This post originally appeared on Forbes India's blog.
Annually, over 200K Indian children die needlessly from diarrhea despite the availability of simple, highly effective and affordable treatments: zinc and oral rehydration salts (ORS). Zinc and ORS are recommended by the World Health Organization for the treatment of simple diarrhea in children, and they can prevent over 90% of diarrhea-related deaths. They also cost less than $0.50 to administer, yet under 5% of children globally use this treatment. The issue of childhood diarrhea presents both a challenge and an opportunity: if a simple, cost effective solution exists why are so many children still dying from diarrhea?
The current model of addressing childhood diarrhea in India is broken, with gaps in both demand-driven and supply-side approaches. Mothers frequently seek a treatment that will immediately stop diarrhea; they too frequently turn to antibiotics or Loperamide. Pharmacists and doctors comply with mothers’ demands even though zinc and ORS are cheaper, more effective, and safer. At the same time, pharmaceutical companies lack an incentive to produce, promote, and widely distribute ORS and zinc due to perceived low returns on investment driven by the products’ thin profit margins. How can these daunting supply and demand challenges be overcome simultaneously to reduce child mortality?
The Indian Private-Public Partnership entitled “Sankalp: No Child Should Die from Diarrhea” is aiming to do just this – it is a collective effort targeting to prevent 200,000 child diarrhea deaths in India by 2015 by increasing ORS and zinc use. This effort represents what FSG calls collective impact (CI) – when organizations from different sectors agree to solve a specific social problem using a common agenda, aligning their efforts, communicating continuously, using common measures of success, and being supported by a coordinating backbone organization. CI initiatives consist of these unique components that, when combined, offer a fundamentally different way to solve complex social problems.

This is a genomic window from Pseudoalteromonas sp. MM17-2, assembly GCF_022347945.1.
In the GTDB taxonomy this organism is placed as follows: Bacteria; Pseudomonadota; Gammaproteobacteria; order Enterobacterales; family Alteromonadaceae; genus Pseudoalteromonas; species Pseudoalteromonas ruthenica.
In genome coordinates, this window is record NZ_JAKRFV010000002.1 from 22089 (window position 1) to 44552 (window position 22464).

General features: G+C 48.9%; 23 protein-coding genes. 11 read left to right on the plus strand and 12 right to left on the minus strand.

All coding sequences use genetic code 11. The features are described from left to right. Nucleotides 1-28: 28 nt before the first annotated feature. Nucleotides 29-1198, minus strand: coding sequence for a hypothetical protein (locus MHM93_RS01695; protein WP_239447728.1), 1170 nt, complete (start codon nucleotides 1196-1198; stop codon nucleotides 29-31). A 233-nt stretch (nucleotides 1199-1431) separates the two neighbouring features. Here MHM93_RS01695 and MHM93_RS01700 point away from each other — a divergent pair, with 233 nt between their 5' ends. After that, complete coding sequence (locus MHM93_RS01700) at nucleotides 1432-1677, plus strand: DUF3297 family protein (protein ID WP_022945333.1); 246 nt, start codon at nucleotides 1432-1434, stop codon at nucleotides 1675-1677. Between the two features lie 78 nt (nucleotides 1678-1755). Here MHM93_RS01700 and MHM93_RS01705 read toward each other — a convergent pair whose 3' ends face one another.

Sankalp involves more than 50 partners, including financial institutions; pharmaceutical, communications and energy companies; logistics consultancies; international NGOs; local public health foundations; academic/research institutions; communities of faith and the Indian government. Each organization (for a list of all partners, see Figure 1) contributes unique assets and expertise to the effort.
Figure 1. Sankalp Partners
The Sankalp effort goes beyond typical stakeholder collaboration as all partners agree on a common agenda – solving the childhood diarrhea problem by increasing zinc and ORS use. They’ve also agreed to focus in the northern states of India where 70% of diarrheal deaths occur (Gujarat, UP, Madhya Pradesh, Maharashtra, Rajasthan, and Bihar), with spillover effects reaching other critical areas. The efforts are further concentrated in underserved rural areas rather than urban centers and go beyond traditional mass-media mechanisms to effectively target this market, working in both the private and public health systems.
The partners are further organized by aligning their activities along two dimensions: geographically and based on key activities – demand creation, product innovation, and distribution.
Geographically, an initial district-level mapping exercise illustrated the location of current partners to reduce redundancy while ensuring coverage. In any collective impact effort, this is particularly challenging as various partners must reconcile the partnership needs with their own strategies. This was one of Sankalp’s earliest successes: mapping existing efforts to optimize geographic coverage.